Google Translations II: See It Here!

I have been following the Google Translations API rather closely with remarks already in this blog. But recently Google made Translations for Web pages so easy to do it seemed worth while to try it out.The screen capture to the left can be seen in the upper right corner of this blog.Go ahead and try it out. But remember if you have landed on the Keep an Open’s home page it is quite big – so the translation may take 4-10 seconds to do.

Adding translate capabilities took only 8-10 lines of JavaScript code which can be inserted into a WordPress blog which is widget-enabled with great ease. Even non-widget enabled blog themes are fairly easy to change – just go to the Theme Editor and change the sidebar.php file made available to you.

And look what Google has done for you. Not only is the Web page translated but as you navigate in the blog, Google translates all the subsequent pages as well. You can stop the translations by clicking the Cancel button in Translate bar at the top of the Web page.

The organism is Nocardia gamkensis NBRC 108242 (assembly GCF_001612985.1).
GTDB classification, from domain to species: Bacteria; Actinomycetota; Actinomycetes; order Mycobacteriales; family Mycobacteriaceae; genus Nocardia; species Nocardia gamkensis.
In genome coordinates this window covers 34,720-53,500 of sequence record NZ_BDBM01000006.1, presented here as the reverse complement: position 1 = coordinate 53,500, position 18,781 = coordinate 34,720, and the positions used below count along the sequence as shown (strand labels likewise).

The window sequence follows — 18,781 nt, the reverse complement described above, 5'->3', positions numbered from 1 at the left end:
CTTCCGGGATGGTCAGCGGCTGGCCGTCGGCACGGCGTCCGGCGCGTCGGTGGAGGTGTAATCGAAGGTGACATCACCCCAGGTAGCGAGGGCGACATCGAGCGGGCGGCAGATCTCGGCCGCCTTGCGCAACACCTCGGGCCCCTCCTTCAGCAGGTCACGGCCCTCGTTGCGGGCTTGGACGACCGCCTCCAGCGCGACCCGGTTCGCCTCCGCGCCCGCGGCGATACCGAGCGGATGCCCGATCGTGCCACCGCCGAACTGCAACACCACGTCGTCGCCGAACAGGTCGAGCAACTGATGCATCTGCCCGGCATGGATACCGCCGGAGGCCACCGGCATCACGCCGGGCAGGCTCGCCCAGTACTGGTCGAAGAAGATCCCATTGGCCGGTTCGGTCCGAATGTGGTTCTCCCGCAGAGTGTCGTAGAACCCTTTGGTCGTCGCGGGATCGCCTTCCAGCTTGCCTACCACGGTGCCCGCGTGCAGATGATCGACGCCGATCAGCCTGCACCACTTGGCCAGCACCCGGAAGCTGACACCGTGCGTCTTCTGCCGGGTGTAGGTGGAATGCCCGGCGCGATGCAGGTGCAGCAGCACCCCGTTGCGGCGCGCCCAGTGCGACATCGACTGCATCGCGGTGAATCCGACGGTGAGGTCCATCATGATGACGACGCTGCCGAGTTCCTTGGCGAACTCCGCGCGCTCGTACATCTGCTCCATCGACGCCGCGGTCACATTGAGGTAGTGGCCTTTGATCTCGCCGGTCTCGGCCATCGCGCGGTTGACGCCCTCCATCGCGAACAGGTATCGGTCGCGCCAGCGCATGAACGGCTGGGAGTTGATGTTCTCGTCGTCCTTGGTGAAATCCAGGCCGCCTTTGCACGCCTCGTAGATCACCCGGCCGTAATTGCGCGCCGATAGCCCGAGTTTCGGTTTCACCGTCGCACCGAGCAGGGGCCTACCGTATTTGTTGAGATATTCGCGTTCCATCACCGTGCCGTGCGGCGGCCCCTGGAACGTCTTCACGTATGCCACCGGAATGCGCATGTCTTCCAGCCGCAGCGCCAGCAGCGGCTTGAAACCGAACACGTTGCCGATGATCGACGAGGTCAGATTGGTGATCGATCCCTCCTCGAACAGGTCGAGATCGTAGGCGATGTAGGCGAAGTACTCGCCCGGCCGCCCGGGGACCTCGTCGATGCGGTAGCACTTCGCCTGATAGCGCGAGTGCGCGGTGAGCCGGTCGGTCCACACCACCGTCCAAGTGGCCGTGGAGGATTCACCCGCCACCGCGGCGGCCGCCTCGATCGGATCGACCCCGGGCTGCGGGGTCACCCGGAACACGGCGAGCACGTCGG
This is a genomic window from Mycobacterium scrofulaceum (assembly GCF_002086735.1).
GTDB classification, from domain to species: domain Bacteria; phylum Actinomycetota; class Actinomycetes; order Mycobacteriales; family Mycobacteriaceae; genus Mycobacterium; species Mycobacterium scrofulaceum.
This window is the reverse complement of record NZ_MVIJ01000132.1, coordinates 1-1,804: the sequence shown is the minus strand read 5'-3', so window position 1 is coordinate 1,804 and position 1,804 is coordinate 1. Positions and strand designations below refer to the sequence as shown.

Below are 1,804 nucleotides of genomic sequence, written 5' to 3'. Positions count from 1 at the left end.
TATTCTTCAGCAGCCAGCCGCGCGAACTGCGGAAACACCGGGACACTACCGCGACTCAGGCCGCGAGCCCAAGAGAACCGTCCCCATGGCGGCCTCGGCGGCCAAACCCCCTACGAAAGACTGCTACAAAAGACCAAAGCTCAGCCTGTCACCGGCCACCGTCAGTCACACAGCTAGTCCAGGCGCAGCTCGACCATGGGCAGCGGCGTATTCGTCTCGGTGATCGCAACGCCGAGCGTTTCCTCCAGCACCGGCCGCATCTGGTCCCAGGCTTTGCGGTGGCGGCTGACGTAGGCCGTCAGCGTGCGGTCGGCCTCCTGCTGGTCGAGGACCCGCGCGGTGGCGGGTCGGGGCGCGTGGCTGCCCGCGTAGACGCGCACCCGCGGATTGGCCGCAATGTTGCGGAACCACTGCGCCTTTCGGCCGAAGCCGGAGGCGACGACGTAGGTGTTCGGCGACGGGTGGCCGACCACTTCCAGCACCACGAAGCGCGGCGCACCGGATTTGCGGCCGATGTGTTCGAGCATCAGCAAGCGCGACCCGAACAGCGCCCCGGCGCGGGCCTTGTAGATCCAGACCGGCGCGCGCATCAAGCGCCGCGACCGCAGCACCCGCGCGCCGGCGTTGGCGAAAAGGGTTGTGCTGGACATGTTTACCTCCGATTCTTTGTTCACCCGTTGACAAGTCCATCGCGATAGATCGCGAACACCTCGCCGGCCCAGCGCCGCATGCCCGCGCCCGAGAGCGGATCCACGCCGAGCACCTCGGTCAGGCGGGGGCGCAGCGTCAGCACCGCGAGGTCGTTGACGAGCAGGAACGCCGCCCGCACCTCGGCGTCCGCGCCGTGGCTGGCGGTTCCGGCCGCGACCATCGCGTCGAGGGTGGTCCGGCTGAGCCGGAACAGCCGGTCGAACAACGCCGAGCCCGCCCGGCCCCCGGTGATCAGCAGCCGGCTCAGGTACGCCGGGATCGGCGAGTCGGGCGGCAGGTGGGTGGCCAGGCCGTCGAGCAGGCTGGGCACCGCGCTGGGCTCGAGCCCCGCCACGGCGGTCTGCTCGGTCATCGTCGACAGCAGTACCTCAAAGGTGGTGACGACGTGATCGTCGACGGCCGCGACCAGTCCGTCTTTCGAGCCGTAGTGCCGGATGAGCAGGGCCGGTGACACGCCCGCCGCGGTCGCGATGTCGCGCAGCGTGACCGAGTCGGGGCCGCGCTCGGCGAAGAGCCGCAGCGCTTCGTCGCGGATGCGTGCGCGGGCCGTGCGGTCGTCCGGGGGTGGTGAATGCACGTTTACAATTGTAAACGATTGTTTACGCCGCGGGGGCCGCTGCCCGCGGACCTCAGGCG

But there is more. I was trying to work out a way to show my foreign readers what the original English was in case the translation was a bit shaky[I understand/read French and German like a Spanish cow and the translations in these 2 languages seem reasonable, missing the idiomatic phrases and some technical jargon].

Whoa – that feature is built into Google translate right now . Just hover your mouse over the paragraph you want to see in the original English and a hint box appears with the English text. Thus Google Translate is another example of the tidal wave of very good software that Google is delivering this year. Just check out this Business Week slide show for 20 more examples. Google is on a roll for the next few years to become preemptively the software vendor whose tools and utilities are most used on the Web. And just about every other software player [read Microsoft among others] is a spectator. Google will get users first, then monetize with advertising, premium services or tie-ins with 3rd parties. Google Translate is just one example.

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